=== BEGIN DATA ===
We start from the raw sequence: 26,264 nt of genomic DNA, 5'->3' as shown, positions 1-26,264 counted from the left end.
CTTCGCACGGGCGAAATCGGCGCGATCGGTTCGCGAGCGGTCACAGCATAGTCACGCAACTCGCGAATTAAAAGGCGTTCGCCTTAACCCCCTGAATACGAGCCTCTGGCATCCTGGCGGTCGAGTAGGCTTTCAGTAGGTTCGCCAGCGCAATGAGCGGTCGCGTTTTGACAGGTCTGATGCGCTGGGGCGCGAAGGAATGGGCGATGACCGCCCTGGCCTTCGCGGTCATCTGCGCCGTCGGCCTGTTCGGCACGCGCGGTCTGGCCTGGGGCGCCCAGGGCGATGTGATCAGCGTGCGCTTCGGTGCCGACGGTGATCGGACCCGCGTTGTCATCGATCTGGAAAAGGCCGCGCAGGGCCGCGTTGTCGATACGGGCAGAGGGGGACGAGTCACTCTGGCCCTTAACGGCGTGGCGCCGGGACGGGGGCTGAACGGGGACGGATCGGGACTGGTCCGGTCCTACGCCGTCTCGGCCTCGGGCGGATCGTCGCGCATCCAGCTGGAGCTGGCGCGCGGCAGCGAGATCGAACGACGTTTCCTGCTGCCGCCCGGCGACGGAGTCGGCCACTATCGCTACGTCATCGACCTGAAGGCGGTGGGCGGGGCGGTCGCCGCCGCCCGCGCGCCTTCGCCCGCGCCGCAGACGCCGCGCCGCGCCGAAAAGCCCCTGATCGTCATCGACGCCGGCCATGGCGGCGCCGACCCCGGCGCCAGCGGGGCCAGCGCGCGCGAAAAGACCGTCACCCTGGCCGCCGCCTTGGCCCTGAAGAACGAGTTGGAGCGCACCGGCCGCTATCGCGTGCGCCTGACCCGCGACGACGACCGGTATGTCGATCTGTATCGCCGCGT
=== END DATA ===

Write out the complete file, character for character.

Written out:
We start from the raw sequence: 26,264 nt of genomic DNA, 5'->3' as shown, positions 1-26,264 counted from the left end.
CTTCGCACGGGCGAAATCGGCGCGATCGGTTCGCGAGCGGTCACAGCATAGTCACGCAACTCGCGAATTAAAAGGCGTTCGCCTTAACCCCCTGAATACGAGCCTCTGGCATCCTGGCGGTCGAGTAGGCTTTCAGTAGGTTCGCCAGCGCAATGAGCGGTCGCGTTTTGACAGGTCTGATGCGCTGGGGCGCGAAGGAATGGGCGATGACCGCCCTGGCCTTCGCGGTCATCTGCGCCGTCGGCCTGTTCGGCACGCGCGGTCTGGCCTGGGGCGCCCAGGGCGATGTGATCAGCGTGCGCTTCGGTGCCGACGGTGATCGGACCCGCGTTGTCATCGATCTGGAAAAGGCCGCGCAGGGCCGCGTTGTCGATACGGGCAGAGGGGGACGAGTCACTCTGGCCCTTAACGGCGTGGCGCCGGGACGGGGGCTGAACGGGGACGGATCGGGACTGGTCCGGTCCTACGCCGTCTCGGCCTCGGGCGGATCGTCGCGCATCCAGCTGGAGCTGGCGCGCGGCAGCGAGATCGAACGACGTTTCCTGCTGCCGCCCGGCGACGGAGTCGGCCACTATCGCTACGTCATCGACCTGAAGGCGGTGGGCGGGGCGGTCGCCGCCGCCCGCGCGCCTTCGCCCGCGCCGCAGACGCCGCGCCGCGCCGAAAAGCCCCTGATCGTCATCGACGCCGGCCATGGCGGCGCCGACCCCGGCGCCAGCGGGGCCAGCGCGCGCGAAAAGACCGTCACCCTGGCCGCCGCCTTGGCCCTGAAGAACGAGTTGGAGCGCACCGGCCGCTATCGCGTGCGCCTGACCCGCGACGACGACCGGTATGTCGATCTGTATCGCCGCGT